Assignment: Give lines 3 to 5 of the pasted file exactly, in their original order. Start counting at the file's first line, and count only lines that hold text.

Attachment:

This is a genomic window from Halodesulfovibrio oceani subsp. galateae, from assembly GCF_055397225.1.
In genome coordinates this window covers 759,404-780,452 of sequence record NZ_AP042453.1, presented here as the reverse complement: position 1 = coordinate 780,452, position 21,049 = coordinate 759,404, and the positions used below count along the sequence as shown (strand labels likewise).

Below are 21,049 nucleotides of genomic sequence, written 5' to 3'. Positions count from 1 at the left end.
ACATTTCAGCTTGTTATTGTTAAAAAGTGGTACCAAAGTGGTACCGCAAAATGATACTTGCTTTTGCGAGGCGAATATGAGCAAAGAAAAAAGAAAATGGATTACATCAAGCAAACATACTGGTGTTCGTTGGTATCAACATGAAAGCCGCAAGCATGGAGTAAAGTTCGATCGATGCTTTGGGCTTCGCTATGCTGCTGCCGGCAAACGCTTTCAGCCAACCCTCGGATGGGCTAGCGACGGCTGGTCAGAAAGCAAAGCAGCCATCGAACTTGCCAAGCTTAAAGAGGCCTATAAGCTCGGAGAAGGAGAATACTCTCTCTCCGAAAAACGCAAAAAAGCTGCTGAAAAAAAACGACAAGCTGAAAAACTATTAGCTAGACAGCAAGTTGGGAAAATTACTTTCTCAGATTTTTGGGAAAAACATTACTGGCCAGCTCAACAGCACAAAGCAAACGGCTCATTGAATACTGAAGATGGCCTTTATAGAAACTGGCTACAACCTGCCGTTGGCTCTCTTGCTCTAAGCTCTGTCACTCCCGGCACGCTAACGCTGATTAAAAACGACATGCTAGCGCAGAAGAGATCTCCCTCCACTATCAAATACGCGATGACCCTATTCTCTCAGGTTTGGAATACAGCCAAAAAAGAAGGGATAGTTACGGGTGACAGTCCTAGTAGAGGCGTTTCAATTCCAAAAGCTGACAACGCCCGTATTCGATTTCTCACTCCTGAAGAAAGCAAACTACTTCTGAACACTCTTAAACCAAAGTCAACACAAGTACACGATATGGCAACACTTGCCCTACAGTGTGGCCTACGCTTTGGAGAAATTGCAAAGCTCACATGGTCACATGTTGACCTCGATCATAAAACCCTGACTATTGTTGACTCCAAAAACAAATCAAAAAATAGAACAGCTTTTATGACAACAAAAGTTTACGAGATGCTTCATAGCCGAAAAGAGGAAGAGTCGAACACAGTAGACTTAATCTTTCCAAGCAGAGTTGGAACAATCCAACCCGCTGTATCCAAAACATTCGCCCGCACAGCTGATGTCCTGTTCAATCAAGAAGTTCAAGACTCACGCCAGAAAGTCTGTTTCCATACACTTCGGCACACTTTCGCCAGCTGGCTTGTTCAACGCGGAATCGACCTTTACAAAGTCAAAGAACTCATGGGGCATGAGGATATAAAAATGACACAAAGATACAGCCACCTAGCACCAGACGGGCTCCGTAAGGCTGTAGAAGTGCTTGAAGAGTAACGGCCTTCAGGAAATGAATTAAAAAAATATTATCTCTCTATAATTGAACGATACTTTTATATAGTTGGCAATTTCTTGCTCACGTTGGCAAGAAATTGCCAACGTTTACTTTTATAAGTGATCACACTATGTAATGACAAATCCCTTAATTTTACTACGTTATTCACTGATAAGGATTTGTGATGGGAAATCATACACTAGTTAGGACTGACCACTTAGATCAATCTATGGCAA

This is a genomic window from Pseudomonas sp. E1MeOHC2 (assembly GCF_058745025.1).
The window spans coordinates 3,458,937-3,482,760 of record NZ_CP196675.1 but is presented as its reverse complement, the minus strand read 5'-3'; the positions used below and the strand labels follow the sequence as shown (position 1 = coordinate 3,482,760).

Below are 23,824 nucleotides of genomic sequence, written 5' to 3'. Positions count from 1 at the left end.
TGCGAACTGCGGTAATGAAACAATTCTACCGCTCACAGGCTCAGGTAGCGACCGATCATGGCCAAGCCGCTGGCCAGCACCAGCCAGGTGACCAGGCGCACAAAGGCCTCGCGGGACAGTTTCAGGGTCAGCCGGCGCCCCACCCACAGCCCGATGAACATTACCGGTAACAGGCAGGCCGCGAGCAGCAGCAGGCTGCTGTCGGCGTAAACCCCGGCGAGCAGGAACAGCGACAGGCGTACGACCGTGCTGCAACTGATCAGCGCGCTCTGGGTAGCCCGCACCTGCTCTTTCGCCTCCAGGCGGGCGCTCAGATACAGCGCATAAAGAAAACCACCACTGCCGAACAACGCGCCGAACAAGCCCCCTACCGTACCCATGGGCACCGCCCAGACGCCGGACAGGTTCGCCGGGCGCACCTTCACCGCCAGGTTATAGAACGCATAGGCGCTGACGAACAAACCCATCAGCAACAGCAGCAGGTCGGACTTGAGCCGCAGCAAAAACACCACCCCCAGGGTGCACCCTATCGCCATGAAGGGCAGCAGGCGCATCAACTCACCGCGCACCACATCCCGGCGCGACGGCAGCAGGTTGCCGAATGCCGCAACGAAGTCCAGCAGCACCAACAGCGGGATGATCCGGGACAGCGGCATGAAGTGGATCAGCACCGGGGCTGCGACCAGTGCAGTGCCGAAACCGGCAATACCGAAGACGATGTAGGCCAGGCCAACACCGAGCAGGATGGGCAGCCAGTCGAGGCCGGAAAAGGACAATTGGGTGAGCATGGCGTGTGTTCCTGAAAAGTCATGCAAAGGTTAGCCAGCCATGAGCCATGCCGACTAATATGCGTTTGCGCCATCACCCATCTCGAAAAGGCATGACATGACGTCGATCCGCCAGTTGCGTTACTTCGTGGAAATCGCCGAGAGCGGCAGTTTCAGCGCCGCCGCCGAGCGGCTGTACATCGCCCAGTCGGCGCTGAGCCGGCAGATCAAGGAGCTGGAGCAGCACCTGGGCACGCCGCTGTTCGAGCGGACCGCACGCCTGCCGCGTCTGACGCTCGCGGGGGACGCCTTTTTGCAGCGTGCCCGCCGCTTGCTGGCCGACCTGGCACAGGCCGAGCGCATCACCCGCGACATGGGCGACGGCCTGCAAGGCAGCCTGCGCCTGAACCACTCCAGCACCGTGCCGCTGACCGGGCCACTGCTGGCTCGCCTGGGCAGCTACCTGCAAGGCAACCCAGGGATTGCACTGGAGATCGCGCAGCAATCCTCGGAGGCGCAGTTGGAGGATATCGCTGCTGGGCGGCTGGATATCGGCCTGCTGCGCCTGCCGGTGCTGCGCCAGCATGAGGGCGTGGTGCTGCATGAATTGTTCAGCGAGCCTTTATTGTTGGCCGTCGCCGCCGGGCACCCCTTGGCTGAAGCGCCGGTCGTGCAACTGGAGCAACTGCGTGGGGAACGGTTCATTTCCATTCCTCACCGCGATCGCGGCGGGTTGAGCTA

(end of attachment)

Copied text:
Below are 21,049 nucleotides of genomic sequence, written 5' to 3'. Positions count from 1 at the left end.
ACATTTCAGCTTGTTATTGTTAAAAAGTGGTACCAAAGTGGTACCGCAAAATGATACTTGCTTTTGCGAGGCGAATATGAGCAAAGAAAAAAGAAAATGGATTACATCAAGCAAACATACTGGTGTTCGTTGGTATCAACATGAAAGCCGCAAGCATGGAGTAAAGTTCGATCGATGCTTTGGGCTTCGCTATGCTGCTGCCGGCAAACGCTTTCAGCCAACCCTCGGATGGGCTAGCGACGGCTGGTCAGAAAGCAAAGCAGCCATCGAACTTGCCAAGCTTAAAGAGGCCTATAAGCTCGGAGAAGGAGAATACTCTCTCTCCGAAAAACGCAAAAAAGCTGCTGAAAAAAAACGACAAGCTGAAAAACTATTAGCTAGACAGCAAGTTGGGAAAATTACTTTCTCAGATTTTTGGGAAAAACATTACTGGCCAGCTCAACAGCACAAAGCAAACGGCTCATTGAATACTGAAGATGGCCTTTATAGAAACTGGCTACAACCTGCCGTTGGCTCTCTTGCTCTAAGCTCTGTCACTCCCGGCACGCTAACGCTGATTAAAAACGACATGCTAGCGCAGAAGAGATCTCCCTCCACTATCAAATACGCGATGACCCTATTCTCTCAGGTTTGGAATACAGCCAAAAAAGAAGGGATAGTTACGGGTGACAGTCCTAGTAGAGGCGTTTCAATTCCAAAAGCTGACAACGCCCGTATTCGATTTCTCACTCCTGAAGAAAGCAAACTACTTCTGAACACTCTTAAACCAAAGTCAACACAAGTACACGATATGGCAACACTTGCCCTACAGTGTGGCCTACGCTTTGGAGAAATTGCAAAGCTCACATGGTCACATGTTGACCTCGATCATAAAACCCTGACTATTGTTGACTCCAAAAACAAATCAAAAAATAGAACAGCTTTTATGACAACAAAAGTTTACGAGATGCTTCATAGCCGAAAAGAGGAAGAGTCGAACACAGTAGACTTAATCTTTCCAAGCAGAGTTGGAACAATCCAACCCGCTGTATCCAAAACATTCGCCCGCACAGCTGATGTCCTGTTCAATCAAGAAGTTCAAGACTCACGCCAGAAAGTCTGTTTCCATACACTTCGGCACACTTTCGCCAGCTGGCTTGTTCAACGCGGAATCGACCTTTACAAAGTCAAAGAACTCATGGGGCATGAGGATATAAAAATGACACAAAGATACAGCCACCTAGCACCAGACGGGCTCCGTAAGGCTGTAGAAGTGCTTGAAGAGTAACGGCCTTCAGGAAATGAATTAAAAAAATATTATCTCTCTATAATTGAACGATACTTTTATATAGTTGGCAATTTCTTGCTCACGTTGGCAAGAAATTGCCAACGTTTACTTTTATAAGTGATCACACTATGTAATGACAAATCCCTTAATTTTACTACGTTATTCACTGATAAGGATTTGTGATGGGAAATCATACACTAGTTAGGACTGACCACTTAGATCAATCTATGGCAA

This is a genomic window from Pseudomonas sp. E1MeOHC2 (assembly GCF_058745025.1).